Jim Elmore, a Clinton County native and long time public servant, is now a “former” when it comes to putting his name on the title of County Court Clerk. Elmore, now 65, officially retired at the end of 2012, after having served in that position for some 23 years, over five and a-half terms in office.
Elmore was born and raised in Clinton County, attending Cave Springs and Five Springs schools and was a 1966 graduate of Clinton County High School. He received a Bachelor’s in Business, Accounting and Economics from Campbellsville College (now University) in 1971, then worked at Sutton Shirt Corp., Albany Loan and for 12 years at First and Farmers (then Citizens) Bank prior to being elected County Clerk in 1990.
Elmore reflected back on his 23 years in office during a recent interview just prior to his official retirement taking effect.
Elmore said a lot of people had encouraged him to run back when he was first elected to the office, saying he thought it would be a good opportunity to serve the county.
The now former clerk said that different things figured into his decision to retire now, noting his age, Social Security and retirement issues. “I always hoped I’d know when it was my time to go…and it’s time to go,” he said. He added it was time for a younger, experienced person with computer programming knowledge to run the office in this day and time. “The county clerk’s office will change drastically in the next few years, and whoever holds the office needs better capabilities of learning the new system.”
Elmore noted there were various duties in the county clerk’s office, some of which had been added over the years. Some of the more time consuming is vehicle registrations and titling. The office is also the custodian of county records, deeds, etc. and it is now responsible for preparing all tax bills. They also handle filing marriage licenses, hunting and fishing licenses, appeals assessments, record keeping (for the county fiscal court) and, by statute, county clerks are also the chairman or chief election officer on the county election committee.
“Vehicle registration and titling has changed drastically and more changes are coming in 2013,” said Elmore. Putting these records into the computer system is time consuming, so we ask people to be patient during the transition,” he said.
Recording of documents are handwritten and transferred to computer and imaging, he said. The clerk’s office is also responsible for delinquent property tax sales and bookkeeping in general has changed dramatically over the past couple of decades as well.
The now retired clerk, who has always noted since his announcement to step down that he would be available to assist in any way possible, held high praise for all of his “then” current as well as past employees in the clerk’s office, saying “I’ve always had the best.”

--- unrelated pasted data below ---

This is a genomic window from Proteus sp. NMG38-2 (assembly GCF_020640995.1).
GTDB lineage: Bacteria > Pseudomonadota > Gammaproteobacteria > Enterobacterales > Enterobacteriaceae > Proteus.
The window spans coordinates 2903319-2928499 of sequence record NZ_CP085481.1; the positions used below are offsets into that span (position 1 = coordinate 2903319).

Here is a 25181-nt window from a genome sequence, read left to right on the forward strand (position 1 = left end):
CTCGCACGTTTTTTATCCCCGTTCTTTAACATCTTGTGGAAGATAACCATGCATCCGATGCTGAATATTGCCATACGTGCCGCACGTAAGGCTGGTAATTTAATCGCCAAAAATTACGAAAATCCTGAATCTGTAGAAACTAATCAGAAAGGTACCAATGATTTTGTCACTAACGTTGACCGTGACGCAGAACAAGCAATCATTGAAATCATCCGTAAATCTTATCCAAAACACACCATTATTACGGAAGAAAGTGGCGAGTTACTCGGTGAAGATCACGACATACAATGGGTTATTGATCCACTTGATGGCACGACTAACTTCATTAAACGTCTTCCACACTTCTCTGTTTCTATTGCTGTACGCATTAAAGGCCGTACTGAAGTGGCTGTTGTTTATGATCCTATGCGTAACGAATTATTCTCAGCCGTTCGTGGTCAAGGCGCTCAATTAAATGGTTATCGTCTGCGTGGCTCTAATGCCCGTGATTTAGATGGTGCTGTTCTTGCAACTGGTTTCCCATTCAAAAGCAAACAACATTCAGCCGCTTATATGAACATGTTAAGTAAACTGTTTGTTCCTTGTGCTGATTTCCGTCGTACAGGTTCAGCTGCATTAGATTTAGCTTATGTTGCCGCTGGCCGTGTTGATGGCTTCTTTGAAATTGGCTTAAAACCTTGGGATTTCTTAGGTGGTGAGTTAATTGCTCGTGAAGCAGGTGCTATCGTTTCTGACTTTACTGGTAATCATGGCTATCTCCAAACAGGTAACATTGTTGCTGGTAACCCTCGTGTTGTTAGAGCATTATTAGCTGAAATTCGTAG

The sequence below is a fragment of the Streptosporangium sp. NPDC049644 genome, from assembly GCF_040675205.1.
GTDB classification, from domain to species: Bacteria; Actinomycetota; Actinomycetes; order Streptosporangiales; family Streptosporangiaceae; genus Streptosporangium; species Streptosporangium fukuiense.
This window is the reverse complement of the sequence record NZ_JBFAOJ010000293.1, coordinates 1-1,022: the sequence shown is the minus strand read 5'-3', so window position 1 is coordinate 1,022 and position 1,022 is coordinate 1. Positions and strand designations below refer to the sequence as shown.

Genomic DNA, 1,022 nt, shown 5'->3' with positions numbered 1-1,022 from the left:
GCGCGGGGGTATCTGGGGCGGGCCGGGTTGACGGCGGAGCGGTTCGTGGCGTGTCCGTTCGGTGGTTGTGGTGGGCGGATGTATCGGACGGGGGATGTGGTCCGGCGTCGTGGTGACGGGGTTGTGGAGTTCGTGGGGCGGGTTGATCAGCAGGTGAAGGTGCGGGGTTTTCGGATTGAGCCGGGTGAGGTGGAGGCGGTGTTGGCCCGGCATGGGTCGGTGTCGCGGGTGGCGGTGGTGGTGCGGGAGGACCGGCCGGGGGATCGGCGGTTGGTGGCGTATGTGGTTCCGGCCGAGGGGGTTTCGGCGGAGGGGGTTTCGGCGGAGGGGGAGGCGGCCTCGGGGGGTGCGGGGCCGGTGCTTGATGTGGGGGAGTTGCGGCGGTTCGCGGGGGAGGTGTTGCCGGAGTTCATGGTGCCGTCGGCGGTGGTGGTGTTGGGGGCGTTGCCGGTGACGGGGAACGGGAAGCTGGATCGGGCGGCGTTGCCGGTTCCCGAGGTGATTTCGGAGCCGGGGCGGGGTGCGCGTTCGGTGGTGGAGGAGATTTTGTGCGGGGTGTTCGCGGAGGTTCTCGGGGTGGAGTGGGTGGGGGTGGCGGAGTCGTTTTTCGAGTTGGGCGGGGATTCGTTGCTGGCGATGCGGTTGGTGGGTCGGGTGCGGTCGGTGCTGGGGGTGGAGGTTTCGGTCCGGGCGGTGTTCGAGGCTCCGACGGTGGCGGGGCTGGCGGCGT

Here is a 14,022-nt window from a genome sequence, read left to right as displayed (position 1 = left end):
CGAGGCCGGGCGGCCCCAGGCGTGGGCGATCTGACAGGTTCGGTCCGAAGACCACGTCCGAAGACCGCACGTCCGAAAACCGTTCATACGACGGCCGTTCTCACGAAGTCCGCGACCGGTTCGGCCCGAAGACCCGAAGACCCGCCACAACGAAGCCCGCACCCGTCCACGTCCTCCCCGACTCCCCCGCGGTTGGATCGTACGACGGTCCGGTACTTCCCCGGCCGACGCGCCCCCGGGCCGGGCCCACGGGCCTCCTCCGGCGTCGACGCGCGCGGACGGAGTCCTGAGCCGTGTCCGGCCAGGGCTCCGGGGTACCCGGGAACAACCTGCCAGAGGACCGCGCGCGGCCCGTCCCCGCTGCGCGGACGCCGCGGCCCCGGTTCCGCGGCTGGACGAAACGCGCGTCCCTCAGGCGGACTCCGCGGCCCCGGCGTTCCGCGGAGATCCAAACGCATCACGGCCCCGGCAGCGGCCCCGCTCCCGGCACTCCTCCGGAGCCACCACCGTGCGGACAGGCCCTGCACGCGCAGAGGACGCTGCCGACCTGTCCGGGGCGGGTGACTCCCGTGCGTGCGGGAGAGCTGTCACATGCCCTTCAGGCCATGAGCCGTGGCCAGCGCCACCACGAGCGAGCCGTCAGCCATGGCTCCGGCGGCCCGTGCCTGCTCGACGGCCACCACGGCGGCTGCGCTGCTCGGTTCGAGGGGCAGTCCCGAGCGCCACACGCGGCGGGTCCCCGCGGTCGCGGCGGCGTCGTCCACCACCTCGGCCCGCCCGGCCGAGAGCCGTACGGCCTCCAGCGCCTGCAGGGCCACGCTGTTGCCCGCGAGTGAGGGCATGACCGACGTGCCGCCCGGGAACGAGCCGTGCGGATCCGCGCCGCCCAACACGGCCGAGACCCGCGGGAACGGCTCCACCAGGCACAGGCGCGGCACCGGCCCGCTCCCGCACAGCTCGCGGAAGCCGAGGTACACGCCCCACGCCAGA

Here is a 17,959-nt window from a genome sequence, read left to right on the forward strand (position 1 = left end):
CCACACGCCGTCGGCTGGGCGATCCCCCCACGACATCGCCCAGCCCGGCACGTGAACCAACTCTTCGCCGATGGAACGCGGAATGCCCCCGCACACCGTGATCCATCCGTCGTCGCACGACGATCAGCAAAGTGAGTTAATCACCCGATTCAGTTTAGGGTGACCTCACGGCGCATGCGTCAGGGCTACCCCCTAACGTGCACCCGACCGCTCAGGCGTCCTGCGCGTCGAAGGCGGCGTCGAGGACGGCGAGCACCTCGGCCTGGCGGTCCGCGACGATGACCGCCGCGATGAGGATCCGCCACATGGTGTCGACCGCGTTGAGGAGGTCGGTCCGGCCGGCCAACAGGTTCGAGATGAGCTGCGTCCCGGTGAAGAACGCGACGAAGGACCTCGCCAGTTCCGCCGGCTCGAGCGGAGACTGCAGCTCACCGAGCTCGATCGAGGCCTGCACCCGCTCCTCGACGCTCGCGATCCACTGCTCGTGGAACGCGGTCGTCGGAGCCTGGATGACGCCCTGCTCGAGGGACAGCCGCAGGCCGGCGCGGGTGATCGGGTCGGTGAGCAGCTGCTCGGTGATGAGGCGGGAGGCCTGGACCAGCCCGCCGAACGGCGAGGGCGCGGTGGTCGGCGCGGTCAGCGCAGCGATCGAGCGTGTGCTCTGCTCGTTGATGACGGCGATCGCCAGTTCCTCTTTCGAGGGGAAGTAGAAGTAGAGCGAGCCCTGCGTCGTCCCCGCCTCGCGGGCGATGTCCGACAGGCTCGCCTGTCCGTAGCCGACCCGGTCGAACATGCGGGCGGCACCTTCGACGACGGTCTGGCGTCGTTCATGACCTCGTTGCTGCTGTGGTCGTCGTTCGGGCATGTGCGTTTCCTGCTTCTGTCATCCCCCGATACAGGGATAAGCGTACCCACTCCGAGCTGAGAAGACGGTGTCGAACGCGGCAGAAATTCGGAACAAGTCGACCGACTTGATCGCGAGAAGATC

Two of the employees that worked along side Elmore from day one is newly-appointed clerk Shelia Braswell-Booher, as well as his wife, Diane, who will be staying on in the clerk’s office. He said both have been outstanding employees since day one.
Also employed in the office full-time is Jenny Johnson, who has been with the office the past six years. There are also three part-time employees, Georgia Patton, Nathan Collins and Katie Parrish, the latter who became full-time at the start of this year. “They all are very computer literate,” he said.
“I’ve had a few others (employees) over the years,” said Elmore, and they have all been good. “I’ve never had a bad employee.”
Elmore said the thing he would definitely miss the most about the position was the people. “I thoroughly enjoy working with the people of this county and consider each and every one a personal friend,” he added.
The former clerk admitted that the thing he would miss the least is “the headaches from Frankfort,” primarily referring to state bureaucracy and elections, noting that they have been made more complicated and expensive to clerks’ offices and county governments.
As far as his successor, Elmore has full confidence that Braswell-Booher will do a great job as county clerk, saying, “I wouldn’t leave if it (the office) wasn’t in very capable hands.”
When asked what he planned to do during retirement, Elmore (an avid angler) replied, “learning to fish again,” as well as taking care of his farm, and travel around the state and visit some old friends he has made in the past 23 years.
“I feel the office will continue on with what we have done the past 23 years, primarily to be fair and treat every citizen and taxpayer the way you would like to be treated,” Elmore said.
He said he had thoroughly enjoyed the time he has had serving Clinton County. “They (people) have been extremely good to me. I’m going to miss that a bunch.” Elmore concluded, “Hopefully I’ve made a small difference in the county and hope I’ve not disappointed very many people.”